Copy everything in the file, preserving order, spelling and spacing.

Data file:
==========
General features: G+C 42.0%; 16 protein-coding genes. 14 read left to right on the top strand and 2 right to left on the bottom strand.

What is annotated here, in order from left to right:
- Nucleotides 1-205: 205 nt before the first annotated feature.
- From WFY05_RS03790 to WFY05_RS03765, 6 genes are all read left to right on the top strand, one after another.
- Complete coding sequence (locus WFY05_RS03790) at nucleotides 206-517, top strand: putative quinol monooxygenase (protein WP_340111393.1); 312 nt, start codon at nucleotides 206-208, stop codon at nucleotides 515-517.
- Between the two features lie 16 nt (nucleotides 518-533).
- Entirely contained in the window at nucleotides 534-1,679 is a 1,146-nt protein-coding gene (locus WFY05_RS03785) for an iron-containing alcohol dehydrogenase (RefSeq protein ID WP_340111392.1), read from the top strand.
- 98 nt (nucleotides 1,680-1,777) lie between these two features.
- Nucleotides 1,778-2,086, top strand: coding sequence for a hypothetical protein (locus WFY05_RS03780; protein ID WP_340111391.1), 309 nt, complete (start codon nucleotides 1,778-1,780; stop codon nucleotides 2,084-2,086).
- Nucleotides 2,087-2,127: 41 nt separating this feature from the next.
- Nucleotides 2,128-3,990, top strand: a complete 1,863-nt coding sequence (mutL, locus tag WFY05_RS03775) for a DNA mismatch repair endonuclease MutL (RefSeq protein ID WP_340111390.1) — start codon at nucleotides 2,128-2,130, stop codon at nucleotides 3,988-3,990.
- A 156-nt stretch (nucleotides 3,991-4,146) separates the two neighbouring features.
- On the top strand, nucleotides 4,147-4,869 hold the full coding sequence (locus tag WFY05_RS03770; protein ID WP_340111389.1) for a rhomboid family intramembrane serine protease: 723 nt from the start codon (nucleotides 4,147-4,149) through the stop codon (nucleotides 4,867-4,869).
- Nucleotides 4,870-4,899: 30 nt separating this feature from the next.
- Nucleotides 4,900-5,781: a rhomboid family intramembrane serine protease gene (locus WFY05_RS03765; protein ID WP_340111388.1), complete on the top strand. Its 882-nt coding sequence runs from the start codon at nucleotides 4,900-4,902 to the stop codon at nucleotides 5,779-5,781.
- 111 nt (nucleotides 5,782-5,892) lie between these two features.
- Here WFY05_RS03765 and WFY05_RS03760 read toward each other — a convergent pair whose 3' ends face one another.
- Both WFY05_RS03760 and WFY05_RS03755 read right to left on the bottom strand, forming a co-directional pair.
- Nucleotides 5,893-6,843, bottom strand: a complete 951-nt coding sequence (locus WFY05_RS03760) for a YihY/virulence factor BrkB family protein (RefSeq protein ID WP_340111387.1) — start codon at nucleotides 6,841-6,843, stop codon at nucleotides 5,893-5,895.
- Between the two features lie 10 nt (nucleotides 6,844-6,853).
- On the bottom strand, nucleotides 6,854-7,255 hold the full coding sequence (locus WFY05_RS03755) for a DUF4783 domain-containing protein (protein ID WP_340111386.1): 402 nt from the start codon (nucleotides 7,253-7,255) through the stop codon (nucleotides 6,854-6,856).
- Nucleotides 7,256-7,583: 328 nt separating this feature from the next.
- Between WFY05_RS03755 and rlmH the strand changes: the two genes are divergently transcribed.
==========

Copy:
General features: G+C 42.0%; 16 protein-coding genes. 14 read left to right on the top strand and 2 right to left on the bottom strand.

What is annotated here, in order from left to right:
- Nucleotides 1-205: 205 nt before the first annotated feature.
- From WFY05_RS03790 to WFY05_RS03765, 6 genes are all read left to right on the top strand, one after another.
- Complete coding sequence (locus WFY05_RS03790) at nucleotides 206-517, top strand: putative quinol monooxygenase (protein WP_340111393.1); 312 nt, start codon at nucleotides 206-208, stop codon at nucleotides 515-517.
- Between the two features lie 16 nt (nucleotides 518-533).
- Entirely contained in the window at nucleotides 534-1,679 is a 1,146-nt protein-coding gene (locus WFY05_RS03785) for an iron-containing alcohol dehydrogenase (RefSeq protein ID WP_340111392.1), read from the top strand.
- 98 nt (nucleotides 1,680-1,777) lie between these two features.
- Nucleotides 1,778-2,086, top strand: coding sequence for a hypothetical protein (locus WFY05_RS03780; protein ID WP_340111391.1), 309 nt, complete (start codon nucleotides 1,778-1,780; stop codon nucleotides 2,084-2,086).
- Nucleotides 2,087-2,127: 41 nt separating this feature from the next.
- Nucleotides 2,128-3,990, top strand: a complete 1,863-nt coding sequence (mutL, locus tag WFY05_RS03775) for a DNA mismatch repair endonuclease MutL (RefSeq protein ID WP_340111390.1) — start codon at nucleotides 2,128-2,130, stop codon at nucleotides 3,988-3,990.
- A 156-nt stretch (nucleotides 3,991-4,146) separates the two neighbouring features.
- On the top strand, nucleotides 4,147-4,869 hold the full coding sequence (locus tag WFY05_RS03770; protein ID WP_340111389.1) for a rhomboid family intramembrane serine protease: 723 nt from the start codon (nucleotides 4,147-4,149) through the stop codon (nucleotides 4,867-4,869).
- Nucleotides 4,870-4,899: 30 nt separating this feature from the next.
- Nucleotides 4,900-5,781: a rhomboid family intramembrane serine protease gene (locus WFY05_RS03765; protein ID WP_340111388.1), complete on the top strand. Its 882-nt coding sequence runs from the start codon at nucleotides 4,900-4,902 to the stop codon at nucleotides 5,779-5,781.
- 111 nt (nucleotides 5,782-5,892) lie between these two features.
- Here WFY05_RS03765 and WFY05_RS03760 read toward each other — a convergent pair whose 3' ends face one another.
- Both WFY05_RS03760 and WFY05_RS03755 read right to left on the bottom strand, forming a co-directional pair.
- Nucleotides 5,893-6,843, bottom strand: a complete 951-nt coding sequence (locus WFY05_RS03760) for a YihY/virulence factor BrkB family protein (RefSeq protein ID WP_340111387.1) — start codon at nucleotides 6,841-6,843, stop codon at nucleotides 5,893-5,895.
- Between the two features lie 10 nt (nucleotides 6,844-6,853).
- On the bottom strand, nucleotides 6,854-7,255 hold the full coding sequence (locus WFY05_RS03755) for a DUF4783 domain-containing protein (protein ID WP_340111386.1): 402 nt from the start codon (nucleotides 7,253-7,255) through the stop codon (nucleotides 6,854-6,856).
- Nucleotides 7,256-7,583: 328 nt separating this feature from the next.
- Between WFY05_RS03755 and rlmH the strand changes: the two genes are divergently transcribed.